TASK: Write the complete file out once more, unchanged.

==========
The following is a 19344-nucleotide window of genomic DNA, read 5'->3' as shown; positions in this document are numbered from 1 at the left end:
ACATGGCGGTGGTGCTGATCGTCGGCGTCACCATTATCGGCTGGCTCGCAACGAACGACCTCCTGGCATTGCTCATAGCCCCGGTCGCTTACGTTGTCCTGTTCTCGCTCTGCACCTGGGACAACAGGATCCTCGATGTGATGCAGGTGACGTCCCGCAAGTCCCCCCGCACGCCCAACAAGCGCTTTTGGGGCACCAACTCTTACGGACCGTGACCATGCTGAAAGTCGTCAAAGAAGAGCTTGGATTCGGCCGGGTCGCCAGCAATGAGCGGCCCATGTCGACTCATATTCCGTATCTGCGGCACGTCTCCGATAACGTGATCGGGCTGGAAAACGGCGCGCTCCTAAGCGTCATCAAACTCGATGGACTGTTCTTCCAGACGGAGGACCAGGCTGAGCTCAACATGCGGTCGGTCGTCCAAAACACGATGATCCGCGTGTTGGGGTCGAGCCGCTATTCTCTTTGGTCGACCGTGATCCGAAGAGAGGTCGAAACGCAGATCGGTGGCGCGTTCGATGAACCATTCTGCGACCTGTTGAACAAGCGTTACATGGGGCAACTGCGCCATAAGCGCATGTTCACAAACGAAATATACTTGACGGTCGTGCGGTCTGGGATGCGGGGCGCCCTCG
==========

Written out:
The following is a 19344-nucleotide window of genomic DNA, read 5'->3' as shown; positions in this document are numbered from 1 at the left end:
ACATGGCGGTGGTGCTGATCGTCGGCGTCACCATTATCGGCTGGCTCGCAACGAACGACCTCCTGGCATTGCTCATAGCCCCGGTCGCTTACGTTGTCCTGTTCTCGCTCTGCACCTGGGACAACAGGATCCTCGATGTGATGCAGGTGACGTCCCGCAAGTCCCCCCGCACGCCCAACAAGCGCTTTTGGGGCACCAACTCTTACGGACCGTGACCATGCTGAAAGTCGTCAAAGAAGAGCTTGGATTCGGCCGGGTCGCCAGCAATGAGCGGCCCATGTCGACTCATATTCCGTATCTGCGGCACGTCTCCGATAACGTGATCGGGCTGGAAAACGGCGCGCTCCTAAGCGTCATCAAACTCGATGGACTGTTCTTCCAGACGGAGGACCAGGCTGAGCTCAACATGCGGTCGGTCGTCCAAAACACGATGATCCGCGTGTTGGGGTCGAGCCGCTATTCTCTTTGGTCGACCGTGATCCGAAGAGAGGTCGAAACGCAGATCGGTGGCGCGTTCGATGAACCATTCTGCGACCTGTTGAACAAGCGTTACATGGGGCAACTGCGCCATAAGCGCATGTTCACAAACGAAATATACTTGACGGTCGTGCGGTCTGGGATGCGGGGCGCCCTCG